The daily business briefing: November 14, 2017
GE shares dive after it cuts dividend, Amazon buys rights to a TV adaptation of Lord of the Rings, and more
GE shares plunge after dividend cut
General Electric shares dropped by 7 percent on Monday after the industrial conglomerate company reported earnings that fell below analysts' expectations and announced that it was halving its quarterly dividend. GE also said it would cut its home office staff by 25 percent and reduce the number of seats on its board as part of an aggressive corporate restructuring. The stock's decline was the worst GE has seen since April 2009. CEO John Flannery said 2018 would be a "reset year" for the company. "The GE of the future is going to be a more focused industrial company," Flannery said.
Amazon buys rights to multi-season adaptation of Lord of the Rings
Amazon has acquired "multi-season" TV rights for the Lord of the Rings series, Deadline reported Monday. J.R.R. Tolkien's high fantasy trilogy was most famously adapted between 2001 and 2003 by director Peter Jackson, with the final film, The Return of the King, winning a record-tying 11 Oscars, including Best Picture. "We are delighted that Amazon, with its longstanding commitment to literature, is the home of the first-ever multi-season television series for The Lord of the Rings," said Tolkien Estate and Trust representative Matt Galsor. While the series will be set in Middle Earth, it will have storylines from before the first book in Tolkien's trilogy, according to Deadline.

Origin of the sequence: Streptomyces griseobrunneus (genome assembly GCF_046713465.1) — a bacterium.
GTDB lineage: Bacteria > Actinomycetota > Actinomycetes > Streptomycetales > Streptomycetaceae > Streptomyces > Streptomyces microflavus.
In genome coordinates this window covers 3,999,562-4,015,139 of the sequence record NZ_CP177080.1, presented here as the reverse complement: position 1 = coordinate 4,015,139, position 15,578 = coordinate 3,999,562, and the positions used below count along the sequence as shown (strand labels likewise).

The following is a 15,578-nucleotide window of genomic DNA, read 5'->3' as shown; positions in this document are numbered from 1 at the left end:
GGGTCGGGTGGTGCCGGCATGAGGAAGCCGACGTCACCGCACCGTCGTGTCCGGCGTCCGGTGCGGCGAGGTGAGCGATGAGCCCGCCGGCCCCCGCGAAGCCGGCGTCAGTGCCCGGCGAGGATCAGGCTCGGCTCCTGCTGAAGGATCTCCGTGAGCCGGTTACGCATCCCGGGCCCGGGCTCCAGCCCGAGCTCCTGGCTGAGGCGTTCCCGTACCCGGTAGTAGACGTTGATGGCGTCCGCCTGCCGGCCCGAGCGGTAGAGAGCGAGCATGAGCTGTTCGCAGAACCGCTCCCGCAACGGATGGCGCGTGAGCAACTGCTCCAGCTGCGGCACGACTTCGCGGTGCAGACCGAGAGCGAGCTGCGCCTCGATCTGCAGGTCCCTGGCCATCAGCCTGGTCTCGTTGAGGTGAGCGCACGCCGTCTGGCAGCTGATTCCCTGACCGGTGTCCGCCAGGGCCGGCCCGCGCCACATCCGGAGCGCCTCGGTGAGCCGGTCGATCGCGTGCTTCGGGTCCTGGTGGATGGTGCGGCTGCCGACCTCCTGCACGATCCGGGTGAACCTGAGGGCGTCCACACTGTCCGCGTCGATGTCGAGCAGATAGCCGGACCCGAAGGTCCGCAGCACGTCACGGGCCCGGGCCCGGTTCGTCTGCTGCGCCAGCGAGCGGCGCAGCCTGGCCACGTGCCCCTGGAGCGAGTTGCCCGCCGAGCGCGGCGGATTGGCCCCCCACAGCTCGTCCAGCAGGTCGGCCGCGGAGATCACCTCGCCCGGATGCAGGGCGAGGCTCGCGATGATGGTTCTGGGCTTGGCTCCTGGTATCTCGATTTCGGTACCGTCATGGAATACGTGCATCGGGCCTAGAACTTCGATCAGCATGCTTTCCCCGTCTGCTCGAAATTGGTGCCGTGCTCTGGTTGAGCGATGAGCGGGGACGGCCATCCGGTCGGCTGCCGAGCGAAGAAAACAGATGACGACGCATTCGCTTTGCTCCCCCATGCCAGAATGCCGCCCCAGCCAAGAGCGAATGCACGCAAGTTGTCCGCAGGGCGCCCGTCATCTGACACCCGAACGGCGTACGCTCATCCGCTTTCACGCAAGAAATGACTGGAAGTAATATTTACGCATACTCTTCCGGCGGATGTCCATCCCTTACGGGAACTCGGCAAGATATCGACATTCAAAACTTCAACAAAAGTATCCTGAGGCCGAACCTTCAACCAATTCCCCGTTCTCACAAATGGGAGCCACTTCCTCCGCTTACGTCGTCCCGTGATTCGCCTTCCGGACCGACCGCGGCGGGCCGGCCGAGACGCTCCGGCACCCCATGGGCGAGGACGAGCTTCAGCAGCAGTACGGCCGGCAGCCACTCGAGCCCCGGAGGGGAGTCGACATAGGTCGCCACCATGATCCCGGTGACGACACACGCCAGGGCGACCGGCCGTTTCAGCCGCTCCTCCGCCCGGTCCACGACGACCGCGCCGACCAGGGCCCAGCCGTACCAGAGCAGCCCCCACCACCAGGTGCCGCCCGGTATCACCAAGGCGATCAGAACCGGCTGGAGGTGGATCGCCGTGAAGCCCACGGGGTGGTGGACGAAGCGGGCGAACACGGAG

Stocks inch down as concerns about tax overhaul continue
U.S. stock futures edged down early Tuesday, with all three main benchmark indexes falling by about 0.1 percent as concerns over a possible pullback lingered. The markets could be influenced by comments by Federal Reserve Chairwoman Janet Yellen and other Fed officials, and by any news on how GOP proposals for massive corporate tax cuts are progressing. On Monday, the Dow Jones Industrial Average, the S&P 500, and the Nasdaq Composite posted modest gains of roughly 0.1 percent as uncertainty over the Republican tax overhaul persisted.
Missouri investigates Google business practices
Missouri's attorney general, Josh Hawley, said Monday that he has launched an investigation into Google's business practices. The state is looking into the internet search giant's "collection, use, and disclosure of information" about its users and their online activities, as well as its "alleged misappropriation" of rivals' online content, to see whether Google has violated the state's consumer protection and antitrust laws. "There is strong reason to believe that Google has not been acting with the best interest of Missourians in mind," Hawley said. "My office will not stand by and let private consumer information be jeopardized by industry giants, especially to pad their profits."
Bipartisan analysis finds GOP tax cuts would raise taxes for 13.8 million
The Senate's tax-cut proposal, billed as tax relief for the middle class, would raise taxes on 13.8 million moderate-income American families, according to a bipartisan analysis released Monday by Congress' nonpartisan Joint Committee on Taxation. House and Senate Republicans are trying to work out internal differences to pass their versions of the bill so President Trump will be able to sign it before the end of the year. Trump tweeted on Monday that lawmakers should approve a steeper tax cut for the wealthy, and end ObamaCare's "unfair & highly unpopular individual mandate" for all Americans to buy health insurance.